No man is an island,
Entire of itself,
Every man is a piece of the continent,
A part of the main.
If a clod be washed away by the sea,
Europe is the less.
As well as if a promontory were.
As well as if a manor of thy friend’s
Or of thine own were:
Any man’s death diminishes me,
Because I am involved in mankind,
And therefore never send to know for whom the bell tolls;
It tolls for thee. ~ John Donne
Puffins: I’ve never seen one, but I feel their pain–a pain that they suffer, but not in the way that we suffer, knowing; dreading; blaming; lamenting the ends that we have created for ourselves by the ways we have treated the “least of these…”
This is a long and complex, insightful and sad bit of research (American Prospect) highlights the tangled webs that bring down clusters of species–or entire Orders over not much more time–of creatures in their webs of inter-relationship.
This kind of linkage is what John Donne expressed in his poem, though not likely in his mind extending beyond the Home Team species he belonged to.
I continue to advocate for a shift from the individual “pursuit of happiness” to the collective “ecology of well-being” as an end of our civilization’s measure of success. It would take the emphasis away from solely our perceived satisfaction of having (usually in this country MORE than) enough to a focus on the impact of all our actions on the health of all species in all biomes across present and future times.
Tl, dr. I’d hope maybe in time somebody will find this post and actually read–and then actually internalize the message in this article about Puffins.
Because I my interest in the topic had been ramped way up by a SustainFloyd Movie Night last year, I stopped my morning browse-fest to read an article from Ensia (highly recommended environmental journalism and news source!)
Scroll down in that article to the animated depiction (header image above, from millions of geo-data points) of container ship movements, plus the cargos they are carrying on any given day. Scroll around the globe, zoom in, and ponder. For sure, you received an Amazon delivery that was carried on one of those moving dots.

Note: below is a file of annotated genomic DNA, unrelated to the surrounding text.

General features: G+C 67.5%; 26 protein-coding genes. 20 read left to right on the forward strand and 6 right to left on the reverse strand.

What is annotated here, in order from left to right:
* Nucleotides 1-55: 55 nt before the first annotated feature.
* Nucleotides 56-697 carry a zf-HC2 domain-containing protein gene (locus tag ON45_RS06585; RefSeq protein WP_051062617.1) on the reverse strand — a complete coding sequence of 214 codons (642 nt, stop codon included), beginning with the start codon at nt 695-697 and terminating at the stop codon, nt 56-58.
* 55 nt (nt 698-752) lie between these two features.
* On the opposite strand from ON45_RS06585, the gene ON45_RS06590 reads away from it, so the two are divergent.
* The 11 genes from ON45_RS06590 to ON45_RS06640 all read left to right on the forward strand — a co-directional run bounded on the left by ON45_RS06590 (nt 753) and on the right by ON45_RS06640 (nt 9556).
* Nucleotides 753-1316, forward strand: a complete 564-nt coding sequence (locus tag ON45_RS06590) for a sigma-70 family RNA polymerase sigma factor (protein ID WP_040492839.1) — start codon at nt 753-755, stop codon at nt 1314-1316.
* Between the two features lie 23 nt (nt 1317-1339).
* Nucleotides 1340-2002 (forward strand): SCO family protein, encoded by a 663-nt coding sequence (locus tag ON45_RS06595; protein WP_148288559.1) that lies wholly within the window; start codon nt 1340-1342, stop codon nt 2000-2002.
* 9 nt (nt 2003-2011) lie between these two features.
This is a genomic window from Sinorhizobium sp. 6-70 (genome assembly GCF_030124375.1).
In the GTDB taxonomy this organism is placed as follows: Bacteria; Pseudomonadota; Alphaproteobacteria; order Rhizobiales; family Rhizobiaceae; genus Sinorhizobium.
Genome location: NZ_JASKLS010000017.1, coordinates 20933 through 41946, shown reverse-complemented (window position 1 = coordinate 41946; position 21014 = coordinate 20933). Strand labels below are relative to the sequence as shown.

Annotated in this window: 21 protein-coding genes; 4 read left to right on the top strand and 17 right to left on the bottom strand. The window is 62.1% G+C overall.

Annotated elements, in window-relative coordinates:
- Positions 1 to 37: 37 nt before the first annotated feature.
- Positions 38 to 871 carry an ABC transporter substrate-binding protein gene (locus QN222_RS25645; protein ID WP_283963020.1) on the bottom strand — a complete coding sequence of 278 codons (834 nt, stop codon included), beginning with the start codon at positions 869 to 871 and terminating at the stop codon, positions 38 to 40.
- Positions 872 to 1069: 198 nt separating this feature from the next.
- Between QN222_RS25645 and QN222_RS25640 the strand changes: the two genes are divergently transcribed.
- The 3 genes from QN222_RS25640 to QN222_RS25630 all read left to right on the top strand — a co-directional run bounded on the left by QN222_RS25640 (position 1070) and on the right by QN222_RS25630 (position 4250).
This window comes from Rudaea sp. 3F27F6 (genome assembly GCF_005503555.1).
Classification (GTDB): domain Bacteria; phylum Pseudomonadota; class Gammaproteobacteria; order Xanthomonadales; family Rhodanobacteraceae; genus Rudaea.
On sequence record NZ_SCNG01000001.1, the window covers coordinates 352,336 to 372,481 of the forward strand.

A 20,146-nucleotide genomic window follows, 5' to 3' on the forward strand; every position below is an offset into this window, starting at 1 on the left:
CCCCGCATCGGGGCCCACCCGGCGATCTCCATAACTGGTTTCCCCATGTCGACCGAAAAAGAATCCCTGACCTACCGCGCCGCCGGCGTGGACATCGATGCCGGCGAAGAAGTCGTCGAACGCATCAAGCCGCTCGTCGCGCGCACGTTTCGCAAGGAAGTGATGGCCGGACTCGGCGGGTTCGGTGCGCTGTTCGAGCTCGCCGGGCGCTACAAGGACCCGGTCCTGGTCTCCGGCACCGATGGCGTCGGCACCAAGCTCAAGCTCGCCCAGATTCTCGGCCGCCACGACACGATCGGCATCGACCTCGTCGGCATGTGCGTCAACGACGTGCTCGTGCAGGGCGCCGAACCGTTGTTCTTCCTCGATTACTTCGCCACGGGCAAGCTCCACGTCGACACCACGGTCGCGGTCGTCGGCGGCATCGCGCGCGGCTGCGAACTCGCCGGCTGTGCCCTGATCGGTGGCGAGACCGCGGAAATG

Be sure and click the PLAY button to hear an informative narrative about the present and future of getting our STUFF from China and other non-local sources.
Some of you Floyd folk viewed the movie called Freightened: The Real Price of Shipping. For many of us, it was shocking and sobering. I know it made me realize in a more informed way when I passed a tractor-trailer hauling a MAERSK container somewhere on I-81—where it had come from and what it represented. The globalization of commerce rides on pallets stacked in containers and containers stacked ten-high and thirty long by industrial robots in a shipping yard in Norfolk or Shanghai.
I wrote about palletized containerized business-as-usual at some length, and posted that at medium in May of last year:The Story of (Moving) Stuff
The fact that the International Maritime Organization is actually making progress on the industry’s energy-and-resource footprint is encouraging. Imagine some day our children may see giant sails moving their widgets silently into port.
Every autumn, I tend to get a little bump in book sales.
This autumn, I’m pleased to let visiting leaf-peepers know that my books can be found in an additional location: the new Maggie Gallery at the corner of Route 8 (Locust Street) and Oxford Street, across from the bank parking lot.
Ron’s artwork and crafts are familiar to and appreciated by many in Floyd County. And now he and wife Lenny are hosting the work and crafts of others in a fine old home right in the middle of Floyd.
Another reason to visit Maggie Gallery soon: You get a bonus when you buy one of my books: a copy of the pen and ink drawing of our barn by Ron Campbell (while supplies last)–an image that he graciously allowed me to use for the front pages of my second book, What We Hold in Our Hands. This is really a very generous compliment to me from the owners, and a high-value bonus to you, the patrons of the gallery!
Like many Americans who lament the divide that separates our public into to blacker-and-whiter camps, I struggle to understand how we got here.
In particular, as a Christian, I have been shocked and saddened by the “conservative southern white evangelicals” who, decades ago, began to mistrust academia, the media, science and other “secular” ways of viewing the world. What we see of conservative intolerance in these areas started decades ago.
We all are subject to some degree of “confirmation bias” by which we are more prone to believe “facts” that conform to what we already believe. But the “right” has taken that filter into their thought-and-belief world seemingly on equal footing with their theological understanding—even when the two are very much at odds. Internal contradictions seem to create no uneasiness here.
There have been countless attempts to parse out the roots of conservative evangelicalism’s retreat within its own stockade of faith-based colleges, books, television stations and think-tanks, and now its political leaders.
I’m not sure this article below is the best at that attempt, but it has some good points that help me to understand the roots of the lost conversation and the lamented disappearance of yesterday’s GRAY realm of discourse and debate. You might give it a look if you suffer the same bewilderment that seems to only get worse as current events unfold.
It’s interesting to note that the quote in the image came from a Christian mathematician and savant making observations about TRUTH in his own times–in the mid 1600s. So truthiness has been around the block a time or two.